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My colleagues may think it's OK that the Russians offered dirt on a Democratic candidate for president as part of what was described as the Russian government's effort to help the Trump campaign. You might think that's OK. My colleagues might think it's OK that when that was offered to the son of the president, who had a pivotal role in the campaign, that the president's son did not call the FBI. He did not adamantly refuse that foreign help.
No, instead that son said that he would love the help of the Russians. You might think it's OK that he took that meeting. You might think it's OK that Paul Manafort, the campaign chair, someone with great experience in running campaigns, also took that meeting. You might think it's OK that the president's son-in-law also took that meeting. You might think it's OK that they concealed it from the public. You might think it's OK that their only disappointment after that meeting was that the dirt they received on Hillary Clinton wasn't better.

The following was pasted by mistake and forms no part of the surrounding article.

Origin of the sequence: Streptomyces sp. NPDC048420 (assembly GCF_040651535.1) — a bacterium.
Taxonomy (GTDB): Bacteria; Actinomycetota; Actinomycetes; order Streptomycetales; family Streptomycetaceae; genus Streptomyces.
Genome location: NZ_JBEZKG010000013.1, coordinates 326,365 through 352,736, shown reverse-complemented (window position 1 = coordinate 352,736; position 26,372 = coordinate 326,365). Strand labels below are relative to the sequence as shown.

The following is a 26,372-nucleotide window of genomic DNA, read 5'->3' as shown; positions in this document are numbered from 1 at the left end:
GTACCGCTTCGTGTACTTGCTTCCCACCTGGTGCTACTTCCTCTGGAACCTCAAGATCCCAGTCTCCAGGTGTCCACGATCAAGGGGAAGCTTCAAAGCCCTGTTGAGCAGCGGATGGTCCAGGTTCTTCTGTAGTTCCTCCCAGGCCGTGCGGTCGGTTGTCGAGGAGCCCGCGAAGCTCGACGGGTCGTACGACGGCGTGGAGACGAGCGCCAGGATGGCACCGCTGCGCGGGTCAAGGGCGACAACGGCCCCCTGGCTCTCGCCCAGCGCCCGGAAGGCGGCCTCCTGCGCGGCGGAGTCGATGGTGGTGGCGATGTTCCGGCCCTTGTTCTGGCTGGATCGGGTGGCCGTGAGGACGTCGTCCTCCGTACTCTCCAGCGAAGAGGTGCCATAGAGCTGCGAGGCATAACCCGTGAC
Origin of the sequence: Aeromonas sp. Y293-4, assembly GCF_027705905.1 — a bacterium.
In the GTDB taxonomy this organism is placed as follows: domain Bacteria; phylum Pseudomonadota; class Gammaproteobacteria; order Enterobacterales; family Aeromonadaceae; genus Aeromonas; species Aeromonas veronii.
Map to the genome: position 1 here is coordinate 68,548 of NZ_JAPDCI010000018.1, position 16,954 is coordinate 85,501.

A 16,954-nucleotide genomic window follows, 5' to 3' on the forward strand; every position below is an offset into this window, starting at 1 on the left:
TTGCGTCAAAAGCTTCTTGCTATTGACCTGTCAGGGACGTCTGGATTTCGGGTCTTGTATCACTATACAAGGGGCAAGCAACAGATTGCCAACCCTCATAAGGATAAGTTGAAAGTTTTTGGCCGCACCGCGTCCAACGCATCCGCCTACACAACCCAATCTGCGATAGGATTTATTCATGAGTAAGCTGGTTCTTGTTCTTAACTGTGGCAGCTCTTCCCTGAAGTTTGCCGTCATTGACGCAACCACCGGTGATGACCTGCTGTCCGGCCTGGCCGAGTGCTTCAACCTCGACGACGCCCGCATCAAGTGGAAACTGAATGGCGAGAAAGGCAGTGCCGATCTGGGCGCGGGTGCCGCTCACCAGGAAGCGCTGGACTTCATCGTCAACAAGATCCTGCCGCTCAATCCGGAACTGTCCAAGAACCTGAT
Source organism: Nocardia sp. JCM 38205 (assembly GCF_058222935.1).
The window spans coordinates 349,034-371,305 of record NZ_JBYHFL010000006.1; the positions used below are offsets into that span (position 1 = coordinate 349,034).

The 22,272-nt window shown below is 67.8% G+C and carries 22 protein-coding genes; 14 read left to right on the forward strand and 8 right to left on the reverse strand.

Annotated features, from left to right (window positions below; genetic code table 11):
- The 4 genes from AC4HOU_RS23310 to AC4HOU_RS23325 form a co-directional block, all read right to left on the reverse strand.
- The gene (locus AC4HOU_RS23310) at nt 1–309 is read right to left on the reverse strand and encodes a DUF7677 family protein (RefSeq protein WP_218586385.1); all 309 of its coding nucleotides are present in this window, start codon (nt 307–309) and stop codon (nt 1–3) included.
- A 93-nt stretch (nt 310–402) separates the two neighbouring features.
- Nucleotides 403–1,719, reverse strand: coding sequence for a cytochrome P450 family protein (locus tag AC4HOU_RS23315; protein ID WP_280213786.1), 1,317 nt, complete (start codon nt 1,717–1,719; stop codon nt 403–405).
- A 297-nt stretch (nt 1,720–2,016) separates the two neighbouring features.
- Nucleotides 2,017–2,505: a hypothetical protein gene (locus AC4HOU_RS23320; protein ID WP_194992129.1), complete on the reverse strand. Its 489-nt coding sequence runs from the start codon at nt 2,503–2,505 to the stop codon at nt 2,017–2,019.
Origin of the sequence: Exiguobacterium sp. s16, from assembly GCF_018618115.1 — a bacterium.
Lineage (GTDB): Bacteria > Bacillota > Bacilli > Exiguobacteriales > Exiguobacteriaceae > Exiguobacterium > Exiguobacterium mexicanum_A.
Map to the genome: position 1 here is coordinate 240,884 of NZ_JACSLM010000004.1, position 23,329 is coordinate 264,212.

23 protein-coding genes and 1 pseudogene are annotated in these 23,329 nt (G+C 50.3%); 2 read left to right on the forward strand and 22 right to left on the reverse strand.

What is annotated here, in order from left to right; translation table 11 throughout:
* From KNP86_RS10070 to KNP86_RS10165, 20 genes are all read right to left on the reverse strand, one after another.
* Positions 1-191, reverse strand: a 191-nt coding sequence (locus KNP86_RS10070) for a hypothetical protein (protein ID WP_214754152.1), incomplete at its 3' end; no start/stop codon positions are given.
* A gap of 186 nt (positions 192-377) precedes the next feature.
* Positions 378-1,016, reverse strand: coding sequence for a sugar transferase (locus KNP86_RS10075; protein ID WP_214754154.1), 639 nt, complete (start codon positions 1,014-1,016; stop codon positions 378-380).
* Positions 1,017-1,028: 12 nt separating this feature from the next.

You might think that's OK. You might think it's OK that when it was discovered a year later that they'd lied about that meeting and said it was about adoptions. You might think it's OK that the president is reported to have helped dictate that lie. You might think that's OK. I don't.
Now, I have always said that the question of whether this amounts to proof of conspiracy was another matter. Whether the Special Counsel could prove beyond a reasonable doubt the proof of that crime would be up to the Special Counsel, and I would accept his decision, and I do. He's a good and honourable man, and he is a good prosecutor.
But I do not think that conduct, criminal or not, is OK, and the day we do think that's OK is the day we will look back and say that is the day America lost its way. And I will tell you one more thing that is apropos of the hearing today. I don't think it's OK that during a presidential campaign Mr Trump sought the Kremlin's help to consummate a real estate deal in Moscow that would make him a fortune. According to Special Counsel, hundreds of millions of dollars.
I don't think it's OK that he concealed it from the public. I don't think that he advocated a new and more favourable policy towards the Russians even as he was seeking the Russians' help, the Kremlin's help to make money. I don't think it's OK that his attorney lied to our committee. There is a different word for that than collusion, and it's called compromise. And that is the subject of our hearing today.
Mr Ambassador, you are recognised for opening statement.